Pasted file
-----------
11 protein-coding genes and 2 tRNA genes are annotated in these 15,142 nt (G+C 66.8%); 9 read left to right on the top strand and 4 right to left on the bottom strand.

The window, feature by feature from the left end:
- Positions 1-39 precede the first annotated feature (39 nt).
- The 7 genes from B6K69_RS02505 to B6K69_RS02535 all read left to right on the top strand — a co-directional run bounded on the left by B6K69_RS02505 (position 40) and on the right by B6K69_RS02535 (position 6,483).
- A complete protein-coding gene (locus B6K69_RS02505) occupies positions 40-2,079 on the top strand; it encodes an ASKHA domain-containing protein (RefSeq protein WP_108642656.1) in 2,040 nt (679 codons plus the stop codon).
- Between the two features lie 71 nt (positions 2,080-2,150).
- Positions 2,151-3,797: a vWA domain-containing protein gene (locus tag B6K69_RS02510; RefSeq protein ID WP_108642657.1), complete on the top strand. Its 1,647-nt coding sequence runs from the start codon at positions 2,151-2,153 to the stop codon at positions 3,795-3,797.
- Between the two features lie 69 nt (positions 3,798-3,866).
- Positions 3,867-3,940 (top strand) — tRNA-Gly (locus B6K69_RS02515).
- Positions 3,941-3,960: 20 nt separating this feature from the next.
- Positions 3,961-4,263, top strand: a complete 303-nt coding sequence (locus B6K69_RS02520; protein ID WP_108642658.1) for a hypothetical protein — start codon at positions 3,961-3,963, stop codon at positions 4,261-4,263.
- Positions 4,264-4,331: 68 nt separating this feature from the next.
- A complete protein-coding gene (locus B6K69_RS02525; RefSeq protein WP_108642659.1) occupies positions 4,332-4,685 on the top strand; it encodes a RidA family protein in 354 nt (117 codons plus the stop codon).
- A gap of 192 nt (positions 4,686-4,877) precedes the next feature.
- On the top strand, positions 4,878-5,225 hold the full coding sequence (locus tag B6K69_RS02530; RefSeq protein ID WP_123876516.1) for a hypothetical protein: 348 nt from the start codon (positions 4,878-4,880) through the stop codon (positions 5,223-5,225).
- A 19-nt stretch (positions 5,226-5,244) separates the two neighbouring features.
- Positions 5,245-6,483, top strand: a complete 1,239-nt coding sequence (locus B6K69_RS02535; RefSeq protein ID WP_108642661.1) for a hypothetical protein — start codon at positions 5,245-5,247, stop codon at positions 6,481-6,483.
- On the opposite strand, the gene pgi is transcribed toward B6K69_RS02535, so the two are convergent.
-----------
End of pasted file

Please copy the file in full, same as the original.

11 protein-coding genes and 2 tRNA genes are annotated in these 15,142 nt (G+C 66.8%); 9 read left to right on the top strand and 4 right to left on the bottom strand.

The window, feature by feature from the left end:
- Positions 1-39 precede the first annotated feature (39 nt).
- The 7 genes from B6K69_RS02505 to B6K69_RS02535 all read left to right on the top strand — a co-directional run bounded on the left by B6K69_RS02505 (position 40) and on the right by B6K69_RS02535 (position 6,483).
- A complete protein-coding gene (locus B6K69_RS02505) occupies positions 40-2,079 on the top strand; it encodes an ASKHA domain-containing protein (RefSeq protein WP_108642656.1) in 2,040 nt (679 codons plus the stop codon).
- Between the two features lie 71 nt (positions 2,080-2,150).
- Positions 2,151-3,797: a vWA domain-containing protein gene (locus tag B6K69_RS02510; RefSeq protein ID WP_108642657.1), complete on the top strand. Its 1,647-nt coding sequence runs from the start codon at positions 2,151-2,153 to the stop codon at positions 3,795-3,797.
- Between the two features lie 69 nt (positions 3,798-3,866).
- Positions 3,867-3,940 (top strand) — tRNA-Gly (locus B6K69_RS02515).
- Positions 3,941-3,960: 20 nt separating this feature from the next.
- Positions 3,961-4,263, top strand: a complete 303-nt coding sequence (locus B6K69_RS02520; protein ID WP_108642658.1) for a hypothetical protein — start codon at positions 3,961-3,963, stop codon at positions 4,261-4,263.
- Positions 4,264-4,331: 68 nt separating this feature from the next.
- A complete protein-coding gene (locus B6K69_RS02525; RefSeq protein WP_108642659.1) occupies positions 4,332-4,685 on the top strand; it encodes a RidA family protein in 354 nt (117 codons plus the stop codon).
- A gap of 192 nt (positions 4,686-4,877) precedes the next feature.
- On the top strand, positions 4,878-5,225 hold the full coding sequence (locus tag B6K69_RS02530; RefSeq protein ID WP_123876516.1) for a hypothetical protein: 348 nt from the start codon (positions 4,878-4,880) through the stop codon (positions 5,223-5,225).
- A 19-nt stretch (positions 5,226-5,244) separates the two neighbouring features.
- Positions 5,245-6,483, top strand: a complete 1,239-nt coding sequence (locus B6K69_RS02535; RefSeq protein ID WP_108642661.1) for a hypothetical protein — start codon at positions 5,245-5,247, stop codon at positions 6,481-6,483.
- On the opposite strand, the gene pgi is transcribed toward B6K69_RS02535, so the two are convergent.